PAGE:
Woodstock was not the first rock fest of note, coming two years after the Monterey Pop Festival, but it crystallized what such events could be in a way that concert attendees and promoters are still striving for 50 years on. It featured the largest live audience ever assembled and the largest lineup of talent, blending oft-segregated genres like folk, rock, soul, and country in much the same way festivals like Coachella and Bonnaroo try to today.
For promoters, music historian and author Stacy Harris alleges Woodstock "proved that if enough big names were present, a concert of its reach could withstand the big names that never appeared." Adds musician Trent Hankinson, front-man for the band Aqua Seca, "Woodstock set the bar for what a music festival should be. When you attend any of these festivals today, there is always a sense of community, [and] Woodstock was the festival to make that happen."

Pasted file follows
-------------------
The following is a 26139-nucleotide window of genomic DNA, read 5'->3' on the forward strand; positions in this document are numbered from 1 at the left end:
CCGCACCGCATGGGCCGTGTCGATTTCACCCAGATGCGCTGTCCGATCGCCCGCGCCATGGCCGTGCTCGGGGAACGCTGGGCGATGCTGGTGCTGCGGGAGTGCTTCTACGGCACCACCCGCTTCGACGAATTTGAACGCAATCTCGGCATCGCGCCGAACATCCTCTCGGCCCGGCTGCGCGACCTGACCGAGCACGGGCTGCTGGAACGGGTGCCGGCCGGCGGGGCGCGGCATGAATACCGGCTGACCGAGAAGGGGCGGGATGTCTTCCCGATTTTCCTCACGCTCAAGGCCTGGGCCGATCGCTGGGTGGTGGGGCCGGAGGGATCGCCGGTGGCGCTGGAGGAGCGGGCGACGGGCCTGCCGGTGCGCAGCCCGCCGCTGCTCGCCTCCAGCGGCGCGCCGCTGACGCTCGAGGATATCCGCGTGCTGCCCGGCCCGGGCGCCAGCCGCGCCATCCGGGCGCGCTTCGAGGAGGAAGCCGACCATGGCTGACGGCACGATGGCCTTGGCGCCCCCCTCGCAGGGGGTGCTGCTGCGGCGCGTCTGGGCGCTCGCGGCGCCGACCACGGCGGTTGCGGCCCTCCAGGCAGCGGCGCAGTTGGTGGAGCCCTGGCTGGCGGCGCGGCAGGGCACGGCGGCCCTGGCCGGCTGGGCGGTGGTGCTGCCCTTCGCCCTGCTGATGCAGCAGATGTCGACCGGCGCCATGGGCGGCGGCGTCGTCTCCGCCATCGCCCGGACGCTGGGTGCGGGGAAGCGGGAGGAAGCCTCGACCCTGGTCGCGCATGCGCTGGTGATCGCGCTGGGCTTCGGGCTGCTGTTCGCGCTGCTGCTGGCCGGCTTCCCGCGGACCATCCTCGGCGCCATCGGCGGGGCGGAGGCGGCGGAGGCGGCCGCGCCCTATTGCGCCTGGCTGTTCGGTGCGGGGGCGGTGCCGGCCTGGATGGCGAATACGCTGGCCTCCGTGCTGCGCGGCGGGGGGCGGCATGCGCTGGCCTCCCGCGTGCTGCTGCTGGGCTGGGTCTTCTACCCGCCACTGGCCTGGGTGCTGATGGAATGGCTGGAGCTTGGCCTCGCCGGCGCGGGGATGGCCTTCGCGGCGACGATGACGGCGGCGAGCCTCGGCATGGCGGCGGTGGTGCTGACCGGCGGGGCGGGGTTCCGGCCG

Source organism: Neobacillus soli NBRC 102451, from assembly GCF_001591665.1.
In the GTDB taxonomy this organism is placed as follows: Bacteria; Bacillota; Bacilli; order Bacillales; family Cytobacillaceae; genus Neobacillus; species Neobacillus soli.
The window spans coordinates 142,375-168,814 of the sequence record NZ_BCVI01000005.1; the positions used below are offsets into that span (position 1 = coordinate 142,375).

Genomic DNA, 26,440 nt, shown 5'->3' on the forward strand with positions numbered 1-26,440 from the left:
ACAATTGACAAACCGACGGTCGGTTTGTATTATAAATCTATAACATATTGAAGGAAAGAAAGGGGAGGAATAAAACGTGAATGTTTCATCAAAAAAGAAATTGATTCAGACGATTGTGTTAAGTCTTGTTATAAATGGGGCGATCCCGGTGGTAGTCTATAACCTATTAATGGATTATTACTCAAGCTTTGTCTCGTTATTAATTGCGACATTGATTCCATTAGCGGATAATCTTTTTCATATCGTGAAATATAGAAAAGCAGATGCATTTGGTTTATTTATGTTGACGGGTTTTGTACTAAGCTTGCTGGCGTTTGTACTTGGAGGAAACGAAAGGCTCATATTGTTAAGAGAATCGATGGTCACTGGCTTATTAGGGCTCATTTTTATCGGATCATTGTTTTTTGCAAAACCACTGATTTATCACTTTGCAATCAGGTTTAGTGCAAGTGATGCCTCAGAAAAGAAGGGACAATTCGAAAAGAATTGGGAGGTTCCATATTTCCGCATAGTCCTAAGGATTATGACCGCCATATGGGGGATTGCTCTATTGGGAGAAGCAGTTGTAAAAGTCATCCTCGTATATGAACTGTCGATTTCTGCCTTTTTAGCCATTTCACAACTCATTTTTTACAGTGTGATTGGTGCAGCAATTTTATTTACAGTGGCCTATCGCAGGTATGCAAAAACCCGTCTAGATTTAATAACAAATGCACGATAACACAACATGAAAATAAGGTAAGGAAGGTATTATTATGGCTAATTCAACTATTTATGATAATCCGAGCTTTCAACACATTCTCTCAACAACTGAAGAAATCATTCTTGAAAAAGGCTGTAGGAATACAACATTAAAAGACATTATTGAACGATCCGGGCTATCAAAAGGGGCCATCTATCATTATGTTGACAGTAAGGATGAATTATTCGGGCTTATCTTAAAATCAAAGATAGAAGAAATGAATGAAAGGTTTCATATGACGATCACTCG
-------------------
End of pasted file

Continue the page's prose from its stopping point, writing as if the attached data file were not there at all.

Michael Boltzman, executive talent buyer for G7 Entertainment Marketing, concurs, saying, "It was an experience of epic proportions that included cultural immersion, exploration, and even individual growth for people from all walks of life. This is what audiences want today; it's come full circle. The new generation of festival-goers want collaborative, engaging, and inspiring experiences where they are captivated by the on-stage performances and all things offstage as well."